So, let me see if I understand. Being in the South was going to be an important part of SONG. It wasn't going to be a national thing. You wanted a Southern base for organizing? Were the women involved at first all in North Carolina and Georgia, or were they from other places also?

"Suzanne was in Arkansas, and she’s from Hog Mountain, GA, so she was close to home. But, we were all Southern. Joan was with a grant making organization, the Fund for Southern Communities. That was the synthesis, as we kept talking throughout Creating Change – to see that there was something that we wanted, and maybe we were in a position to be able to articulate it. To figure out how we would make all of our lives – race, class, gender, economic equality – the most important issue for us."

To have the intersections be the issue?

"Yes, the issue."

So, was the Task Force helpful in keeping the organizing going in some way, or was it dissociated from that after it started at Creating Change?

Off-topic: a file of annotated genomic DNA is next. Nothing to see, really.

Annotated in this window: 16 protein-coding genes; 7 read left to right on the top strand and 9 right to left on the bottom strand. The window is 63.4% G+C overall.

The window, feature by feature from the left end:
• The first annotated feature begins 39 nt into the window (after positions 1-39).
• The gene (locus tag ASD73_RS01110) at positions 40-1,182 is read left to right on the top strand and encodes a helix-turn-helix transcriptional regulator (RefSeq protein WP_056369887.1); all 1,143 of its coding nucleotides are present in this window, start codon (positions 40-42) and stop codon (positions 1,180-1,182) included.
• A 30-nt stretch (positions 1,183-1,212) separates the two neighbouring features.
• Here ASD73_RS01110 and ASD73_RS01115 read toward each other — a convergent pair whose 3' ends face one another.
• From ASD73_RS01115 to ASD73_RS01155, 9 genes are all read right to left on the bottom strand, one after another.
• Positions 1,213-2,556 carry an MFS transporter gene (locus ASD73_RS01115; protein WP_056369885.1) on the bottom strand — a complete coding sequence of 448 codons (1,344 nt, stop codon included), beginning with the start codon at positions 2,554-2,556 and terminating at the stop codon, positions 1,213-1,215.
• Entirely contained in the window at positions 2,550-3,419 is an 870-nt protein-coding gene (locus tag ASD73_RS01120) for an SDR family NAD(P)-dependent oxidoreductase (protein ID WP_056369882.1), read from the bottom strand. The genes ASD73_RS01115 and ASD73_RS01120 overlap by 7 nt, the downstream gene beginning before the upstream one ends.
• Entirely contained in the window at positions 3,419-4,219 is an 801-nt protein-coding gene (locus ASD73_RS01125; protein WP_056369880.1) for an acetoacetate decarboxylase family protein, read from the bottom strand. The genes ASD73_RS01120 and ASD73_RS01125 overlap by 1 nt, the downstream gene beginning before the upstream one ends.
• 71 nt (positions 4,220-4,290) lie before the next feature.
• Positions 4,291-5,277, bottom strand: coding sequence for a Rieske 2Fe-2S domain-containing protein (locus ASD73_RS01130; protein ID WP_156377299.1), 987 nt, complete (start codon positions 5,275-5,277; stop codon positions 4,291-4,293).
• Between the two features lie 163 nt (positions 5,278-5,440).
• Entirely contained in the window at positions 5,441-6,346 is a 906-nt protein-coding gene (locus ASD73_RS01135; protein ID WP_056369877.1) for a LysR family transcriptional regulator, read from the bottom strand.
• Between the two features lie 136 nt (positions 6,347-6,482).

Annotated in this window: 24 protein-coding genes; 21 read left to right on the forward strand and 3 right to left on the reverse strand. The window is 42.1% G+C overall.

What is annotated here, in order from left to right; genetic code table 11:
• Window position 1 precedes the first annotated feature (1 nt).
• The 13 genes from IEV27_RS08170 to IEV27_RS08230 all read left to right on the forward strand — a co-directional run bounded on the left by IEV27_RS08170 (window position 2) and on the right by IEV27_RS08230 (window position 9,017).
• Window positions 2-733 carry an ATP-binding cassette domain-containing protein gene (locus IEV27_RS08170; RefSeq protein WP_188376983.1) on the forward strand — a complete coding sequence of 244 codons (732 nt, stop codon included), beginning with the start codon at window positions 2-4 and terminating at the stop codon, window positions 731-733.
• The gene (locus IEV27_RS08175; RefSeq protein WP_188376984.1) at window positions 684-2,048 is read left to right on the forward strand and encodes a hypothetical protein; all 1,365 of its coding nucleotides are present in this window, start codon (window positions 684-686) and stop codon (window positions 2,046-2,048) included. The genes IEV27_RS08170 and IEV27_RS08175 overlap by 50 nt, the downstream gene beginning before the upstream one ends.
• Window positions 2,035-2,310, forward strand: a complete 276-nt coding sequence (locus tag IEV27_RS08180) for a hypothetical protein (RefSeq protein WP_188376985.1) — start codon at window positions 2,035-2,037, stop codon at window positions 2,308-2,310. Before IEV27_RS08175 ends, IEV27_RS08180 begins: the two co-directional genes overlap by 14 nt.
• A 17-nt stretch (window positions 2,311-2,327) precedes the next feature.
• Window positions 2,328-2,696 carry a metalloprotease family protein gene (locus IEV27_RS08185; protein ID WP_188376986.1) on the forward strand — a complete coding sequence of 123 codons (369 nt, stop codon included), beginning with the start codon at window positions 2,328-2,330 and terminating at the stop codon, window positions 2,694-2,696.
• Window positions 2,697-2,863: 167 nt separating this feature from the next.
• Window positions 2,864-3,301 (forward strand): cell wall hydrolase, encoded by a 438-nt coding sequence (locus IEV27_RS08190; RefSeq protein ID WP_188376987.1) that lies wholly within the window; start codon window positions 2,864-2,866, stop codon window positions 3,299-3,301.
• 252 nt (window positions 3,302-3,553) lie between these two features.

"The Task Force has been there, at Creating Change, doing collaborative work. One of the things that the Task Force does--and at the time I was on the Board of the Task Force--is that they are a convener. They make space for people. They use their resources to create a space for smaller voices. It’s not a room that they are controlling. It’s a space they are providing so you can do your thing, and tell them what’s going on. I saw it happen with the transgender community around that time, around 1990, to create a safe space for transgender people to meet, to see that they had everything they needed and leave them alone. From that came things. We thought we knew what transgender was, but we didn't know about intersex, about the mutilations that were going on. Once they were in a room where they could talk to each other, they came out and told us things that were jaw-dropping, and now they’re really pushing the American Medical Association to outlaw these genital mutilations that happen when children are born [with ambiguous genitalia]. But who knew? Only they did. That has stayed with me – the way in which we think we know about something, and we know the 1% piece, but they taught us the rest."